Being Elmo: A Puppeteer’s Journey
Dir: Constance Marks
I don’t cry at movies. I’m not reporting this personal detail in order to perpetuate some imagined reputation for steely masculinity. If anything, I’m a little embarrassed by this and would far prefer if my physical response was in line with my emotional response to great movies as diverse as Blue Valentine and Toy Story 3. I simply want to make it clear that it was an entirely uncommon happenstance for me to find my cheeks as moist as well-used kitchen sponges during the final 15 minutes or so of the new documentary Being Elmo: A Puppeteer’s Journey.
Even though I can’t deny the level of my response to the film, I can also acknowledge that the driving purpose of the film can sometimes be a little difficult to suss out. The second feature documentary credited to Constance Marks – the remainder of her IMDb filmography is primarily filled with work related to the HBO television series “Real Sex” – Being Elmo is a fairly straightforward portrait of Kevin Clash, who rose from a humble upbringing on the tattered outskirts of Baltimore to become one of the chief creative forces behind the Muppets, especially those fleecy creatures who populate the PBS series “Sesame Street.” Obsessed with the puppets he saw on TV, especially the unique creations of Jim Henson, Clash spent his youthful years in ’60s and ’70s diligently making his own and staging shows for the kids attending his mother’s makeshift household day care. It all started, according to Clash, when he saw the furry lining inside one of his father’s coats and thought, “That would make a great monkey,” as satisfying a story of inspiration as a film can hope to deliver.
Clash’s increasing profile in the community – he was featured on the news, for example, as a feel-good human interest story because he was providing puppet shows for patients at an area children’s hospital – Kevin found himself with a gig on the local station, which in turn led to work in New York City on shows such as “Captain Kangaroo” and “The Great Space Coaster.” At around the same time, he was mentored by Kermit Love, one of the most innovate designers in Henson’s shop. That connection led to increasing involvement with Henson’s various projects, including regular work on “Sesame Street.” Clash’s most fortuitous turn occurred when performer Richard Hunt (who was the “meep” behind Beaker, among others) couldn’t quite crack a furry, red monster named Elmo, portraying him with a sort of thuggish voice suited for a truck driver. Frustrated, Hunt tossed the Muppet over to Clash and suggested he give it a try. After some experimentation, Clash settled on a high-pitched, childish voice and a personality based around exuberant, scampish affection. Before long, colossal, perhaps unprecedented popularity for the character followed.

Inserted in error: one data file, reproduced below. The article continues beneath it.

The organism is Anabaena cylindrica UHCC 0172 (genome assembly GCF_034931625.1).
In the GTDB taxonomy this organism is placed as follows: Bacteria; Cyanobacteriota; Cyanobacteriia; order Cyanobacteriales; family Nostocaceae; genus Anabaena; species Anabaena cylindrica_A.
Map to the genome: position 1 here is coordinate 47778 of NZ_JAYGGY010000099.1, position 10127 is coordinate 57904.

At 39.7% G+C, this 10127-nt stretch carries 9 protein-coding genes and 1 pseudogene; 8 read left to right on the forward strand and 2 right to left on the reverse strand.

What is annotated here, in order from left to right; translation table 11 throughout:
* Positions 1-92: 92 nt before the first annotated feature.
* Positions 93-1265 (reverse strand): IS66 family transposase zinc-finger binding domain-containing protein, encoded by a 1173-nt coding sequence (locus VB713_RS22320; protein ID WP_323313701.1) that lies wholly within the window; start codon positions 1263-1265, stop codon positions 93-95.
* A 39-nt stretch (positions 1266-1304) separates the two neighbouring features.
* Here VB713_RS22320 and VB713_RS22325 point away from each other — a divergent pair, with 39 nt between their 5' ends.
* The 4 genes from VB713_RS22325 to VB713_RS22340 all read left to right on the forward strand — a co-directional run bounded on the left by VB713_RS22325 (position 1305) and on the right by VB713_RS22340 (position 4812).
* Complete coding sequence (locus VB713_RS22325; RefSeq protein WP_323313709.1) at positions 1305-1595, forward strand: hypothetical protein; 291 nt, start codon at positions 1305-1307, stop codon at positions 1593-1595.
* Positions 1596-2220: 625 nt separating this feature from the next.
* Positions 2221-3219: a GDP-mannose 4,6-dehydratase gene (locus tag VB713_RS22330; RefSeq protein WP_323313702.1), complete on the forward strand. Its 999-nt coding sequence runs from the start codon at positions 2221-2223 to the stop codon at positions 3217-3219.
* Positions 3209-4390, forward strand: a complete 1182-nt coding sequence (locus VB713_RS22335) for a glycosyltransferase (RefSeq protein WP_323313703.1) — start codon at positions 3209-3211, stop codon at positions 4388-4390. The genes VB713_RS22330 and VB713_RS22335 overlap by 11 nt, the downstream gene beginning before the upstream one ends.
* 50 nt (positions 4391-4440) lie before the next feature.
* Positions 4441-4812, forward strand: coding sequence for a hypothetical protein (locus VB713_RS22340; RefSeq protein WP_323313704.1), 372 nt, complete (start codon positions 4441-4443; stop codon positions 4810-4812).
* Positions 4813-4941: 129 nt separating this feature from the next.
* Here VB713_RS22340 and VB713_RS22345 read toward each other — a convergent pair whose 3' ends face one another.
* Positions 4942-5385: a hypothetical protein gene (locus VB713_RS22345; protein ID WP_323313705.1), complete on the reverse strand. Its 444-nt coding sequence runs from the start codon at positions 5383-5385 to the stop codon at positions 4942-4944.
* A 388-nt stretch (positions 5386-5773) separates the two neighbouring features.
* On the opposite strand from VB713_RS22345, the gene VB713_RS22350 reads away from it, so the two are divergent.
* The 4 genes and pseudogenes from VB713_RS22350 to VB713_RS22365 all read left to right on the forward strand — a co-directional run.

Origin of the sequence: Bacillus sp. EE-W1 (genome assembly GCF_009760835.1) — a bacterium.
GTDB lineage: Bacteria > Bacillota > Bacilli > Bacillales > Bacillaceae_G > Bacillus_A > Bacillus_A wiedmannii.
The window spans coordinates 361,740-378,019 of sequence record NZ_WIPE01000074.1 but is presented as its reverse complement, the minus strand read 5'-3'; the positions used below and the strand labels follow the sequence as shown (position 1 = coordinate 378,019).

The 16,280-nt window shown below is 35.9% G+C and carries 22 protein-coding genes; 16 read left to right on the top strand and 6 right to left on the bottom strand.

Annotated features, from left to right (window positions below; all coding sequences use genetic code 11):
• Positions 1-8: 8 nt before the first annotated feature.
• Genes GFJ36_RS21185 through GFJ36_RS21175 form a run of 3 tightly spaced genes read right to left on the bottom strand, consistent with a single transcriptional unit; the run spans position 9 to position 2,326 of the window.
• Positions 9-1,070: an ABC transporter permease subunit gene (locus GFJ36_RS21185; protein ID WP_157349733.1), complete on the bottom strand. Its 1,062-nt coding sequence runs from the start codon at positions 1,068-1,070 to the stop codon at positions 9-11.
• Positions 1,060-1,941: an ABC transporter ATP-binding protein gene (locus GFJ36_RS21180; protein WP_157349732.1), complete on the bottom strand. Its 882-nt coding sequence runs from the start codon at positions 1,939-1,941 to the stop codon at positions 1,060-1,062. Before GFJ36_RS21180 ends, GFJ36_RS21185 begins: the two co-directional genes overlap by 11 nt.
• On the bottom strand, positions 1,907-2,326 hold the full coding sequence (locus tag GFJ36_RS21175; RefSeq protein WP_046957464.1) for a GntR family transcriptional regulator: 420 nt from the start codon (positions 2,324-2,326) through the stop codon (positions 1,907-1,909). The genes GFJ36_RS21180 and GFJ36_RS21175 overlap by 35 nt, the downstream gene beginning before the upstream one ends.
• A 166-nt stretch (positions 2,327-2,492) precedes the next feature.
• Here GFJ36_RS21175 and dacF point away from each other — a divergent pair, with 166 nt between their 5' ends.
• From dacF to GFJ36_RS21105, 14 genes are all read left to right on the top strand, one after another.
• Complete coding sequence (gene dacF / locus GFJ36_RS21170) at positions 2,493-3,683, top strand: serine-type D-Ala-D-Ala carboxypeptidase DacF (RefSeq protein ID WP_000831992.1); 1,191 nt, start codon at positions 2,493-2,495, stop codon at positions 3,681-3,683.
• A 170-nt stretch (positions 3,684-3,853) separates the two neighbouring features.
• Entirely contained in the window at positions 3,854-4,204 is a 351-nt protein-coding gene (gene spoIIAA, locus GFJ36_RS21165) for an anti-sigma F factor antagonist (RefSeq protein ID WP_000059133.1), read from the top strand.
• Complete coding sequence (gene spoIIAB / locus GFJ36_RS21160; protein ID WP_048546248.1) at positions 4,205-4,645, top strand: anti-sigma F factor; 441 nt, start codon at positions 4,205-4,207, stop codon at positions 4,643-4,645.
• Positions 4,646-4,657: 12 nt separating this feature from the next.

Marks relays all this information crisply and efficiently, helped immensely by the extensive participation of Clash, who offers recollections infused with an almost starstruck marveling at his own good fortune. Much of the film has an earnest, even-keeled quality that can make it come across as an especially robust DVD featurette. While there’s no real reason to hope for the film to suddenly evolve into an exposé, it also barely allows for any hint of setbacks. Even the fact that Clash is divorced gets only glancing notice when he mentions a conversation with his ex-wife (although home video footage shot by Clash as she heads off to the hospital to give birth to their first child certainly indicates that there was a side of the family not amused by the puppeteer’s penchant for joyfully documenting everything, sometimes in character as his most famous creation). The film could use a wider variety of voices, including perhaps a person or two who could talk about the downside of Elmo’s success, something that is only alluded to by Clash.
Still, the primacy of Clash’s voice really adds extra potency to those closing scenes, beginning with shots of Clash among the mourners at Henson’s memorial service, expressing their grief through performing as the Muppets that serve as the outward identity they shared with the great friend and benevolent boss they’ve just lost. He tries to forge connections with his daughter and serves as a kind and knowledgeable creative spirit as different productions of “Sesame Street” are mounted across the globe. Most movingly, he invites a young girl who makes her own puppets into his workspace in a scene that’s a direct echo of his Clash’s transformative experience decades earlier with Love. While it’s staging for the documentary cameras may invite cynicism in some, seeing the sweet purity of a giving spirit come full circle left me happily floored. Even if Being Elmo demurely avoids getting to know absolutely everything about Clash, its inspired kindness in exploring and celebrating the best of him has impact enough. I’ve got the tear-stained tissues to prove it.